German abuse victim's anger at pope's apology BY Ulrike von Leszczynski, dpa (News Feature)
Mar 21, 2010, 17:24 GMT
Berlin - The first reaction is disgust. Then comes the anger. Stefanie Schneider feels it rising whenever the subject turns to sexual abuse in the Catholic church.
Since Pope Benedict XVI told Irish Catholics he was 'truly sorry' for the abuse of boys and girls, Schneider's anger has been even stronger. She personally experienced more than 10 years of abuse, at the hands of priests in the diocese of Muenster.
Will the pope do nothing more than express regret for the deeds of Irish priests? Schneider asked, stunned. She barely slept after hearing the news. Were children to remain exposed to clerics just as defencelessly as she had been?
'These old, cold men don't want to make any changes to the structure of the church, and least of all to the way they deal with their sexuality,' she judged.
Stefanie Schneider is not her real name. The woman, in her early 40s, did not want her name to appear in the newspapers. Her parents still live in her home town, in a deeply Catholic province, where priests are undisputed figures of authority.
Schneider's tormentor, who forced her onto his sofa and passionately kissed her time and again, has since become an honorary citizen of her home town.
She was 10 years old when the priest's visits to their home became more and more frequent. He would listen to classical music with her mother, and once gave her a golden necklace with a cross.
The girl's parents suspected nothing when the priest invited her to his apartment. 'He was a man of the church,' Schneider explained. 'After the war, the church was the only support my mother had.'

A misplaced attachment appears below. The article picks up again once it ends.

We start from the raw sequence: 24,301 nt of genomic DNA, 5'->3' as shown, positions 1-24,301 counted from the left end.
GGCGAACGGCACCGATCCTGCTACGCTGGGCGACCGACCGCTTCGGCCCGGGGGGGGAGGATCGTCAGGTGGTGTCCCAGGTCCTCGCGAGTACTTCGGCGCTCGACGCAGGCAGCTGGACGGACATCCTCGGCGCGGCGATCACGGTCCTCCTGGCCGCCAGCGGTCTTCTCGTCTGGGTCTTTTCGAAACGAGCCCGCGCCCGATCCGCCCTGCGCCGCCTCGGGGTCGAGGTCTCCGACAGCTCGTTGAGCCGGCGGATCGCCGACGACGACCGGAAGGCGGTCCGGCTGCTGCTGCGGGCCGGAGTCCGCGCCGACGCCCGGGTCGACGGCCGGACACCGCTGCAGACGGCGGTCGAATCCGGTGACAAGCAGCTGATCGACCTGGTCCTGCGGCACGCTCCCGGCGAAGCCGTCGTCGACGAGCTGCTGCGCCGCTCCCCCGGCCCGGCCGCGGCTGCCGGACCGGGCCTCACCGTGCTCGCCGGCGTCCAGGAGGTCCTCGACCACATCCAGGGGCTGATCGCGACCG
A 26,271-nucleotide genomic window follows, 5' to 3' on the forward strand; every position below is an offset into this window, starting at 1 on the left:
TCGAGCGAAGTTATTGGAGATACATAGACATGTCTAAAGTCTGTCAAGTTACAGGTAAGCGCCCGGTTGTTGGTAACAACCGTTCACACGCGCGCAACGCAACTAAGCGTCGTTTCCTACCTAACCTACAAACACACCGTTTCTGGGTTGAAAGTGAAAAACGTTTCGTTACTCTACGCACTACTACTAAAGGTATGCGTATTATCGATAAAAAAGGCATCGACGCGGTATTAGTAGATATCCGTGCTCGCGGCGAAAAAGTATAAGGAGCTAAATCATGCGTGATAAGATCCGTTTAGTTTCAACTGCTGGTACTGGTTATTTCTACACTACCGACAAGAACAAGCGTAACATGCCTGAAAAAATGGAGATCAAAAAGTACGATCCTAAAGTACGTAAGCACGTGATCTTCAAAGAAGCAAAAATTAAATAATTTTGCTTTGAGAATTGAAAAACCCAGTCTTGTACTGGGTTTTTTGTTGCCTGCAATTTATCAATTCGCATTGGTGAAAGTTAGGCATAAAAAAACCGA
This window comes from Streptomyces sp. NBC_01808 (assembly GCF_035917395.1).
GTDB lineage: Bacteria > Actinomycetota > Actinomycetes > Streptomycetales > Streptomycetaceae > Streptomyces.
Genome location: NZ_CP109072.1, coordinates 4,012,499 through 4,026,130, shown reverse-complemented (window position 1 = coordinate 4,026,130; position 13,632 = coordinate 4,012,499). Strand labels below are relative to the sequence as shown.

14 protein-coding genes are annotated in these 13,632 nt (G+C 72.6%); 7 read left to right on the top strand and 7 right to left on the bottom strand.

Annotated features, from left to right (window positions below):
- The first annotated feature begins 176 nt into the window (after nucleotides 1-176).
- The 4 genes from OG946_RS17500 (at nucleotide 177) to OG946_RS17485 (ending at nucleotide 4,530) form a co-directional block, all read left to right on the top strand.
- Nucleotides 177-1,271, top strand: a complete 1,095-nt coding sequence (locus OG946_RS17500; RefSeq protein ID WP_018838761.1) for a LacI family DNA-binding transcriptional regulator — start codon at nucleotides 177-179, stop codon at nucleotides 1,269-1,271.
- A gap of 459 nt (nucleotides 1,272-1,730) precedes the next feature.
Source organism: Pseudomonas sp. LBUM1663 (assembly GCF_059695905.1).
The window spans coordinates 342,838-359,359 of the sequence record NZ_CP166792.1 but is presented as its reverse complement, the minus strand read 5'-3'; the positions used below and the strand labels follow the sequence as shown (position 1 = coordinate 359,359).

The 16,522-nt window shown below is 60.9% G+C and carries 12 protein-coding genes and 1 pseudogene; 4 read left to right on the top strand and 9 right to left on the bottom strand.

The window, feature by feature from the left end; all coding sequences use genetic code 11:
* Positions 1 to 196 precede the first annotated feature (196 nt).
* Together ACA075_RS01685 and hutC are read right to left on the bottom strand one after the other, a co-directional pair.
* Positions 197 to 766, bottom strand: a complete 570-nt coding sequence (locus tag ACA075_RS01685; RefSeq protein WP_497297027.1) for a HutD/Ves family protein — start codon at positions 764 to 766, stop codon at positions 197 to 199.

The priest of Schneider's childhood smelt of alcohol. The first time he kissed her, she was paralyzed with fear.
She told her mother, who said, 'You don't need to go back there.' She did not tell her daughter that what he had done to her was wrong.
Today, Schneider cannot tear herself away from newspapers, radio or television reports about sexual abuse. With a mixture of curiosity and disgust, she watched the Catholic church respond to the cases of sexual abuse at Catholic schools filling the media.
'Money for the US, regret for Ireland, silence for Germany,' she said of the pope's pastoral letter.
'Whose wounds does the pope want to heal? Those of the children? Or is this about the damaged image of the church?,' Schneider asked. In her opinion, the church is failing.
'I am waiting for an admission that the massive abuse of children in the Catholic church must have a structural cause,' she said. 'The cover-up was systematic.'
Schneider does not want an apology from Rome, which in any case she says she would not believe. She wants the Catholic church to rethink its image of humanity. 'It is rotting from within,' she said.
Schneider has spent a lot of money on therapy, trying to break free from a repeated cycle of victimhood. 'I won't allow my life to be ruined,' she said.
As a child, she wished her mother would beat up the kissing priest. At the age of 16, she received her next kiss - from another priest. Once more, she went to her mother. 'You went along with it,' was the response.
Schneider gave in and accepted the priest, who was 20 years her senior, as a father-figure and lover. He never took it further than the passionate kisses. 'I was dependent on him,' Schneider said. He even chose which subjects she studied.
This sense of powerlessness seemed to determine Schneider's life.
'I developed a faulty filter for men,' she said. 'I attracted the abusive type.' Years later, she was raped by one of her boyfriends.
It wasn't until her mid-30s that Schneider signed up for abuse therapy.
She is now very careful around men. She has left the church. She lives alone, and focuses all her energy on work. She would have liked to have had children one day, she said. 'But that is all over.'